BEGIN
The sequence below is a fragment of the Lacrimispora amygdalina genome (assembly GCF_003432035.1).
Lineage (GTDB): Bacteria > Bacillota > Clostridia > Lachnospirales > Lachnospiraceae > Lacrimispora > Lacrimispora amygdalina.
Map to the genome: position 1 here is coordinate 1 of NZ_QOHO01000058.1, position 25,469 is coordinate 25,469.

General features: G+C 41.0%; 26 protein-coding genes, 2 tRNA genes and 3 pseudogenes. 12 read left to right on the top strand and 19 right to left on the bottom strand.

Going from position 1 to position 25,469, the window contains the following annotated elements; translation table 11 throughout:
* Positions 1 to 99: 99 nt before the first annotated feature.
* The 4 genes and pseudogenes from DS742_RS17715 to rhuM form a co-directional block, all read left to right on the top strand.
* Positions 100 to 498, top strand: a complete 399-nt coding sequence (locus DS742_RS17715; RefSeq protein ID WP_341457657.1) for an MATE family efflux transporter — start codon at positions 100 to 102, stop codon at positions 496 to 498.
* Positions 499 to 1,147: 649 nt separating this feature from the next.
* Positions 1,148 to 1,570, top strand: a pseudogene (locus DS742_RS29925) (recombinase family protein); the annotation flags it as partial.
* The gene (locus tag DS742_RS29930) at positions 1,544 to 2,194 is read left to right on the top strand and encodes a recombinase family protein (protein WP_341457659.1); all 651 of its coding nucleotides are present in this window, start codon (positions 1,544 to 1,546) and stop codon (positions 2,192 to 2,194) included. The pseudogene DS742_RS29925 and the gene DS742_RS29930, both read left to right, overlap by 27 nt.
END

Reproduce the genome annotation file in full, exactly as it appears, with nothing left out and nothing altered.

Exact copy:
The sequence below is a fragment of the Lacrimispora amygdalina genome (assembly GCF_003432035.1).
Lineage (GTDB): Bacteria > Bacillota > Clostridia > Lachnospirales > Lachnospiraceae > Lacrimispora > Lacrimispora amygdalina.
Map to the genome: position 1 here is coordinate 1 of NZ_QOHO01000058.1, position 25,469 is coordinate 25,469.

General features: G+C 41.0%; 26 protein-coding genes, 2 tRNA genes and 3 pseudogenes. 12 read left to right on the top strand and 19 right to left on the bottom strand.

Going from position 1 to position 25,469, the window contains the following annotated elements; translation table 11 throughout:
* Positions 1 to 99: 99 nt before the first annotated feature.
* The 4 genes and pseudogenes from DS742_RS17715 to rhuM form a co-directional block, all read left to right on the top strand.
* Positions 100 to 498, top strand: a complete 399-nt coding sequence (locus DS742_RS17715; RefSeq protein ID WP_341457657.1) for an MATE family efflux transporter — start codon at positions 100 to 102, stop codon at positions 496 to 498.
* Positions 499 to 1,147: 649 nt separating this feature from the next.
* Positions 1,148 to 1,570, top strand: a pseudogene (locus DS742_RS29925) (recombinase family protein); the annotation flags it as partial.
* The gene (locus tag DS742_RS29930) at positions 1,544 to 2,194 is read left to right on the top strand and encodes a recombinase family protein (protein WP_341457659.1); all 651 of its coding nucleotides are present in this window, start codon (positions 1,544 to 1,546) and stop codon (positions 2,192 to 2,194) included. The pseudogene DS742_RS29925 and the gene DS742_RS29930, both read left to right, overlap by 27 nt.